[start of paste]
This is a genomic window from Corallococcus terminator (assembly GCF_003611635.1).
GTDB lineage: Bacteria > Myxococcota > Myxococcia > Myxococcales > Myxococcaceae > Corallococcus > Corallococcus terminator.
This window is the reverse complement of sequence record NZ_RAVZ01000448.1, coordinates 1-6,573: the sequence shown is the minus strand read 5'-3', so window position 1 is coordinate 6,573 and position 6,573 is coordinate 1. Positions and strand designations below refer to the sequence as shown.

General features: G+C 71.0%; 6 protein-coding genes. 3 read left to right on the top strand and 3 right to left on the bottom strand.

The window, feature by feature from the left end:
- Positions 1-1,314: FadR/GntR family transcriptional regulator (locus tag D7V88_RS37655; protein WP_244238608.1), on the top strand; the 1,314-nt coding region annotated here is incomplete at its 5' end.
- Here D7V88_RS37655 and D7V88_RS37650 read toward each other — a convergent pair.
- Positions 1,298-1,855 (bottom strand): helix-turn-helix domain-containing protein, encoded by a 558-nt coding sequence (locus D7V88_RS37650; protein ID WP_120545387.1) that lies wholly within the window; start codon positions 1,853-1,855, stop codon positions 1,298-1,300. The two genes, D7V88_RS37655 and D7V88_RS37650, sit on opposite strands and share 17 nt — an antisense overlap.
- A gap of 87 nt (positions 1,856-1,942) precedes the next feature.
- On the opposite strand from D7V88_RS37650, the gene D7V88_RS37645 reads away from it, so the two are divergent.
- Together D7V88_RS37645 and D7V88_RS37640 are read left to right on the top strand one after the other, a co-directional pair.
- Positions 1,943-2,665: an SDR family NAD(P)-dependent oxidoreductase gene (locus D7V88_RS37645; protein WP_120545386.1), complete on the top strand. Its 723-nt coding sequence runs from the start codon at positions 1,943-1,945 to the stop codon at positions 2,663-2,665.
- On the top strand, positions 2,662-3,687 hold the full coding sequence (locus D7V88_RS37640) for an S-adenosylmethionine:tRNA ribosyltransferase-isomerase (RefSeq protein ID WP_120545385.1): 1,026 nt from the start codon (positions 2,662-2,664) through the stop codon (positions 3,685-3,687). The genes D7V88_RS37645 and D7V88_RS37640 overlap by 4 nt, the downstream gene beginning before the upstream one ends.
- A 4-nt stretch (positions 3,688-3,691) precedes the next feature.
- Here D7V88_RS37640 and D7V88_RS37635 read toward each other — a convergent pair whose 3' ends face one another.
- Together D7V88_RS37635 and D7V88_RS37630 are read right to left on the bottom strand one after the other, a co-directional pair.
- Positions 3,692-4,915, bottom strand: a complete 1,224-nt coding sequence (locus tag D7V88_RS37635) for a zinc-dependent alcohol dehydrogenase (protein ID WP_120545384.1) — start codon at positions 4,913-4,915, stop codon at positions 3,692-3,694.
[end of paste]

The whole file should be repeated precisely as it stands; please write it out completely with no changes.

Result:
This is a genomic window from Corallococcus terminator (assembly GCF_003611635.1).
GTDB lineage: Bacteria > Myxococcota > Myxococcia > Myxococcales > Myxococcaceae > Corallococcus > Corallococcus terminator.
This window is the reverse complement of sequence record NZ_RAVZ01000448.1, coordinates 1-6,573: the sequence shown is the minus strand read 5'-3', so window position 1 is coordinate 6,573 and position 6,573 is coordinate 1. Positions and strand designations below refer to the sequence as shown.

General features: G+C 71.0%; 6 protein-coding genes. 3 read left to right on the top strand and 3 right to left on the bottom strand.

The window, feature by feature from the left end:
- Positions 1-1,314: FadR/GntR family transcriptional regulator (locus tag D7V88_RS37655; protein WP_244238608.1), on the top strand; the 1,314-nt coding region annotated here is incomplete at its 5' end.
- Here D7V88_RS37655 and D7V88_RS37650 read toward each other — a convergent pair.
- Positions 1,298-1,855 (bottom strand): helix-turn-helix domain-containing protein, encoded by a 558-nt coding sequence (locus D7V88_RS37650; protein ID WP_120545387.1) that lies wholly within the window; start codon positions 1,853-1,855, stop codon positions 1,298-1,300. The two genes, D7V88_RS37655 and D7V88_RS37650, sit on opposite strands and share 17 nt — an antisense overlap.
- A gap of 87 nt (positions 1,856-1,942) precedes the next feature.
- On the opposite strand from D7V88_RS37650, the gene D7V88_RS37645 reads away from it, so the two are divergent.
- Together D7V88_RS37645 and D7V88_RS37640 are read left to right on the top strand one after the other, a co-directional pair.
- Positions 1,943-2,665: an SDR family NAD(P)-dependent oxidoreductase gene (locus D7V88_RS37645; protein WP_120545386.1), complete on the top strand. Its 723-nt coding sequence runs from the start codon at positions 1,943-1,945 to the stop codon at positions 2,663-2,665.
- On the top strand, positions 2,662-3,687 hold the full coding sequence (locus D7V88_RS37640) for an S-adenosylmethionine:tRNA ribosyltransferase-isomerase (RefSeq protein ID WP_120545385.1): 1,026 nt from the start codon (positions 2,662-2,664) through the stop codon (positions 3,685-3,687). The genes D7V88_RS37645 and D7V88_RS37640 overlap by 4 nt, the downstream gene beginning before the upstream one ends.
- A 4-nt stretch (positions 3,688-3,691) precedes the next feature.
- Here D7V88_RS37640 and D7V88_RS37635 read toward each other — a convergent pair whose 3' ends face one another.
- Together D7V88_RS37635 and D7V88_RS37630 are read right to left on the bottom strand one after the other, a co-directional pair.
- Positions 3,692-4,915, bottom strand: a complete 1,224-nt coding sequence (locus tag D7V88_RS37635) for a zinc-dependent alcohol dehydrogenase (protein ID WP_120545384.1) — start codon at positions 4,913-4,915, stop codon at positions 3,692-3,694.